What Happened On This Day June 6 In F1 History?

From Jack Brabham's victory at the 1960 Dutch Grand Prix to Swiss parliament's ruling on the ban of races in the country in 2007.

Ben

By Ben Bush
Updated on June 12, 2024

John Watson wins the 1982 Detroit Grand Prix
John Watson wins the 1982 Detroit Grand Prix.

What happened on this day, June 6 in Formula 1 history? Find out interesting facts and stories about Formula 1 on this day.

1960

Jack Brabham clinched victory at the 1960 Dutch Grand Prix in Zandvoort, but the win was marred by an incident involving American racer Dan Gurney. Gurney’s BRM suffered brake failure, causing a fatal crash at the hairpin, claiming the life of a young spectator who had wandered into a prohibited area. The race also saw Innes Ireland and Graham Hill secure their first podium finishes, taking second and third place, respectively.

1982

John Watson orchestrated a remarkable comeback from 17th on the grid in his McLaren to claim victory at the inaugural 1982 Detroit Grand Prix. Watson navigated his way through the pack, benefiting from the better-performing Michelin tyre compounds. Passing 12 cars, Watson found himself in second place behind Keke Rosberg. As Rosberg grappled with mechanical issues and worn tyres, Watson capitalised on the opportunity, eventually overtaking him to secure the win. The race also commemorated Jochen Mass’s 100th start and marked Didier Peroni’s 10th podium finish.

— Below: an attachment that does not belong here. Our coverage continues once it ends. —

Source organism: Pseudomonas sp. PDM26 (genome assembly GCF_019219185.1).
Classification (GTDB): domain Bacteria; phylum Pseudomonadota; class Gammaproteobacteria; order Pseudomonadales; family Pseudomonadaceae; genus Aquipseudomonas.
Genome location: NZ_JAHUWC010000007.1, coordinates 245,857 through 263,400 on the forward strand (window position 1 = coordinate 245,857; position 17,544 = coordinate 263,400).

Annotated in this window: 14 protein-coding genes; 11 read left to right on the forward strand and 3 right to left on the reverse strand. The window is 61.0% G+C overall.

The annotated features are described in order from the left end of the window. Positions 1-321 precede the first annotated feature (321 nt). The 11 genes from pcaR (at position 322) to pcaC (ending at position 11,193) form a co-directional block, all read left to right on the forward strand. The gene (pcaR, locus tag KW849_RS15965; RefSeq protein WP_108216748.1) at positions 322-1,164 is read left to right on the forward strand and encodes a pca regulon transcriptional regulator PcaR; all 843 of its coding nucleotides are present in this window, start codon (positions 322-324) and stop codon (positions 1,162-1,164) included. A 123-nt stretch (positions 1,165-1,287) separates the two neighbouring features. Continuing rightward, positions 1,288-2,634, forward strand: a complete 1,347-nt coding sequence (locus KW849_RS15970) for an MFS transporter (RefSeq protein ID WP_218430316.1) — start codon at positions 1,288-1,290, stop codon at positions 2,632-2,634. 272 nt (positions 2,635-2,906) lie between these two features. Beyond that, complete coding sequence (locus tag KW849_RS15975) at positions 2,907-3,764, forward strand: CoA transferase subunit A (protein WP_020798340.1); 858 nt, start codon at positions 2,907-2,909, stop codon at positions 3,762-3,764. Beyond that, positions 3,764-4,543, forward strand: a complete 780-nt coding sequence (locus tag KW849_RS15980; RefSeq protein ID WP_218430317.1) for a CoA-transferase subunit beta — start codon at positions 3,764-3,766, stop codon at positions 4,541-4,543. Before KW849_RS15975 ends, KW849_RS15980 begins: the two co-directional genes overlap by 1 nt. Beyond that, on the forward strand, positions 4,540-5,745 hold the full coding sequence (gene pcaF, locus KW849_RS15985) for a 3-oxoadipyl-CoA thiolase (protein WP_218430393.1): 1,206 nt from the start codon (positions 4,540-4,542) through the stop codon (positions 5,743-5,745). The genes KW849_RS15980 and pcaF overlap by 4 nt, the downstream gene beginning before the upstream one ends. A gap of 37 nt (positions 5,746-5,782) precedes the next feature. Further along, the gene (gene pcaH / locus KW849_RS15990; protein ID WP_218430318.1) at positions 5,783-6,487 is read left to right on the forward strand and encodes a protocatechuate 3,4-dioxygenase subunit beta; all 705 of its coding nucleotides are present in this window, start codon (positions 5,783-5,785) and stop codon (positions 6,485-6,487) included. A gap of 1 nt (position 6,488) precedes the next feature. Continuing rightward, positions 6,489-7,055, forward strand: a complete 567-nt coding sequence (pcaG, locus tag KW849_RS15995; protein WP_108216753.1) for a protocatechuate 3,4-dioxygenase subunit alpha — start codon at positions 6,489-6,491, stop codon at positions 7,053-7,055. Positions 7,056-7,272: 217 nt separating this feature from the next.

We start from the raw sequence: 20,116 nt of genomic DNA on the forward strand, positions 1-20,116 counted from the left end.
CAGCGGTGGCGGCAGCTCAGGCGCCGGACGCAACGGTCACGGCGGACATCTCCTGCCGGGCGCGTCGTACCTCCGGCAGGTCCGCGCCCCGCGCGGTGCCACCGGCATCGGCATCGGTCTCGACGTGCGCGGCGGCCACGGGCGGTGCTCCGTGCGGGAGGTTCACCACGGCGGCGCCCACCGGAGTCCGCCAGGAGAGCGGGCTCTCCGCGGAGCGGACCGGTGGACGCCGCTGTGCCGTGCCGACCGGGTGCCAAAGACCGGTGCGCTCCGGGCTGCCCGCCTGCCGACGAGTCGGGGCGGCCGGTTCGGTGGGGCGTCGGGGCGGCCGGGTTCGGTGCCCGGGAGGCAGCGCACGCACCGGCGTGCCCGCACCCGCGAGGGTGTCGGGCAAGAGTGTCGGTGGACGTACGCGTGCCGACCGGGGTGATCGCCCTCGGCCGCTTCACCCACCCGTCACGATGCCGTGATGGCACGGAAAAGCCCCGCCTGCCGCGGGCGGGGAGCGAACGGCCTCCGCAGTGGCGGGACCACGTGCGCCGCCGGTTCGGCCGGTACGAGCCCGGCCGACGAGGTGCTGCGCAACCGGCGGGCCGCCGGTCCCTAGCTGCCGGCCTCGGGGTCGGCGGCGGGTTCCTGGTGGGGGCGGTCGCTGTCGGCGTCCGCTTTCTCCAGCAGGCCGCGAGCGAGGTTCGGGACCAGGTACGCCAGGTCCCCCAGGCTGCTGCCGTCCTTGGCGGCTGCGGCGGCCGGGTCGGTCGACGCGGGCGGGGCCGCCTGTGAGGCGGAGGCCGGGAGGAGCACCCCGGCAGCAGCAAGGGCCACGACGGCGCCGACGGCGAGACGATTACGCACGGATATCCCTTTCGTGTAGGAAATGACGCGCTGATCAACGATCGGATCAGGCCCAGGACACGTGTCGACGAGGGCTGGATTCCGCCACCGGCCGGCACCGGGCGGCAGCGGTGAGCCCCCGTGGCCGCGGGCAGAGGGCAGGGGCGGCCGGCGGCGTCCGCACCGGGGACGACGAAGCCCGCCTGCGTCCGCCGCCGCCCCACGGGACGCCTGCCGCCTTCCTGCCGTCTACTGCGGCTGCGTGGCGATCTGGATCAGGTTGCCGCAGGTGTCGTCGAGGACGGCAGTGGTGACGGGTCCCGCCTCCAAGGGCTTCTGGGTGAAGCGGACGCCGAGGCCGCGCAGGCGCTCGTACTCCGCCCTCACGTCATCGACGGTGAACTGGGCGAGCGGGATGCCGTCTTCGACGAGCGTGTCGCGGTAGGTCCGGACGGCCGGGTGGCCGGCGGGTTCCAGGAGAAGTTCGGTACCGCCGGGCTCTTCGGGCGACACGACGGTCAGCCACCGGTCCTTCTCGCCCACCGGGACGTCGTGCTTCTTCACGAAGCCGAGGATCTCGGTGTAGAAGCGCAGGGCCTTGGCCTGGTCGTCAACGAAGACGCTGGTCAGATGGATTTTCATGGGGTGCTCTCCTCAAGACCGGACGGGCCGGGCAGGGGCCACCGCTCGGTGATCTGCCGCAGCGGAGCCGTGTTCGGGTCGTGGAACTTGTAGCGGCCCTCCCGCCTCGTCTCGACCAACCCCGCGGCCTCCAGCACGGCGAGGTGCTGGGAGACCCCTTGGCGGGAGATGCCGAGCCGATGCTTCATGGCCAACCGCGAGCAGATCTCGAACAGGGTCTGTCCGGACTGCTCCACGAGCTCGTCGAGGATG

2007

In a significant decision, the Swiss parliament voted 97 to 77 to overturn the ban on motor racing in Switzerland, a measure imposed after the tragic Le Mans 24 Hours disaster of 1955, which resulted in the deaths of 86 spectators. The race had attracted huge crowds eager to witness the Mercedes team, led by Juan Manuel Fangio, Stirling Moss, and Karl Kling. Tragedy struck when Pierre Levegh, a 50-year-old factory driver for Mercedes-Benz, collided with Lance Macklin’s Austin-Healey 100 during the race. The impact sent Levegh’s Mercedes soaring into the air, crashing into an earth mound meant to protect spectators, claiming the lives of 86 individuals. This remains the deadliest disaster in motorsport history.

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About The Author

Chief Editor

Ben Bush
Ben

Ben is our chief editor specialising in F1 from the 1990s to the modern era. Ben has been following Formula 1 since 1986 and is an avid researcher who loves understanding the technology that makes it one of the most exciting motorsport on the planet. He listens to podcasts about F1 on a daily basis, and enjoys reading books from the inspirational Adrian Newey to former F1 drivers.

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